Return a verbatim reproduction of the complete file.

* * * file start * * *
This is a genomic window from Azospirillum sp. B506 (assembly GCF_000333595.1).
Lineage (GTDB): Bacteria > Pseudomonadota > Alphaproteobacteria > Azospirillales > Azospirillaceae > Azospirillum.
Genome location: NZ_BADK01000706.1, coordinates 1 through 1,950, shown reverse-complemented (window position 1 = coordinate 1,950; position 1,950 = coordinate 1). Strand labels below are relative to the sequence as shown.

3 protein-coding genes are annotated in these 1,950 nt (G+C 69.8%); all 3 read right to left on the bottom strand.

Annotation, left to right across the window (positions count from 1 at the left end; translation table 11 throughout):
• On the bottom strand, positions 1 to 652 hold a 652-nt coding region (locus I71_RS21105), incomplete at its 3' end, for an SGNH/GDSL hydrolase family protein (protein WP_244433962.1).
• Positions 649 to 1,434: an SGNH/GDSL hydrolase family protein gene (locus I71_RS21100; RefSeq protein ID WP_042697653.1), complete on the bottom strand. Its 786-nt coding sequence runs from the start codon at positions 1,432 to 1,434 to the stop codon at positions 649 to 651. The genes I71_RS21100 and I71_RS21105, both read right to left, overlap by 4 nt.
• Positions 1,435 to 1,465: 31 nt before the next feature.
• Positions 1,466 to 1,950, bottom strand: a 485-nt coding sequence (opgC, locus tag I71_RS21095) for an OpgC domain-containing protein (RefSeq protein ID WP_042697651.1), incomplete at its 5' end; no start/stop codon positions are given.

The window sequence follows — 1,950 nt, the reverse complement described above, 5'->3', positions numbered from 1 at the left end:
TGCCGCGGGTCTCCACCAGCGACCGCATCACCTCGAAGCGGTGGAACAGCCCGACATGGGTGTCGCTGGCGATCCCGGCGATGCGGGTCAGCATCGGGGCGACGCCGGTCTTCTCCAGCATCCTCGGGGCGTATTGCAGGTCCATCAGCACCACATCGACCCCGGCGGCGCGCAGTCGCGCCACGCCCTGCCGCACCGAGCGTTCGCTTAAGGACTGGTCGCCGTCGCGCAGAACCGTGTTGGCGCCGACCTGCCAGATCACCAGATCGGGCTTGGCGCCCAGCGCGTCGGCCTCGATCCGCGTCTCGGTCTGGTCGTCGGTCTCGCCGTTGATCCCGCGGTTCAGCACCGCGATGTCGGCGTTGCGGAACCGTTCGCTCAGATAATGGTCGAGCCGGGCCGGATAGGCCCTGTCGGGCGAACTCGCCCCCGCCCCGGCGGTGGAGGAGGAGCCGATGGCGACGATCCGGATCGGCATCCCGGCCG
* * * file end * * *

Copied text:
This is a genomic window from Azospirillum sp. B506 (assembly GCF_000333595.1).
Lineage (GTDB): Bacteria > Pseudomonadota > Alphaproteobacteria > Azospirillales > Azospirillaceae > Azospirillum.
Genome location: NZ_BADK01000706.1, coordinates 1 through 1,950, shown reverse-complemented (window position 1 = coordinate 1,950; position 1,950 = coordinate 1). Strand labels below are relative to the sequence as shown.

3 protein-coding genes are annotated in these 1,950 nt (G+C 69.8%); all 3 read right to left on the bottom strand.

Annotation, left to right across the window (positions count from 1 at the left end; translation table 11 throughout):
• On the bottom strand, positions 1 to 652 hold a 652-nt coding region (locus I71_RS21105), incomplete at its 3' end, for an SGNH/GDSL hydrolase family protein (protein WP_244433962.1).
• Positions 649 to 1,434: an SGNH/GDSL hydrolase family protein gene (locus I71_RS21100; RefSeq protein ID WP_042697653.1), complete on the bottom strand. Its 786-nt coding sequence runs from the start codon at positions 1,432 to 1,434 to the stop codon at positions 649 to 651. The genes I71_RS21100 and I71_RS21105, both read right to left, overlap by 4 nt.
• Positions 1,435 to 1,465: 31 nt before the next feature.
• Positions 1,466 to 1,950, bottom strand: a 485-nt coding sequence (opgC, locus tag I71_RS21095) for an OpgC domain-containing protein (RefSeq protein ID WP_042697651.1), incomplete at its 5' end; no start/stop codon positions are given.

The window sequence follows — 1,950 nt, the reverse complement described above, 5'->3', positions numbered from 1 at the left end:
TGCCGCGGGTCTCCACCAGCGACCGCATCACCTCGAAGCGGTGGAACAGCCCGACATGGGTGTCGCTGGCGATCCCGGCGATGCGGGTCAGCATCGGGGCGACGCCGGTCTTCTCCAGCATCCTCGGGGCGTATTGCAGGTCCATCAGCACCACATCGACCCCGGCGGCGCGCAGTCGCGCCACGCCCTGCCGCACCGAGCGTTCGCTTAAGGACTGGTCGCCGTCGCGCAGAACCGTGTTGGCGCCGACCTGCCAGATCACCAGATCGGGCTTGGCGCCCAGCGCGTCGGCCTCGATCCGCGTCTCGGTCTGGTCGTCGGTCTCGCCGTTGATCCCGCGGTTCAGCACCGCGATGTCGGCGTTGCGGAACCGTTCGCTCAGATAATGGTCGAGCCGGGCCGGATAGGCCCTGTCGGGCGAACTCGCCCCCGCCCCGGCGGTGGAGGAGGAGCCGATGGCGACGATCCGGATCGGCATCCCGGCCG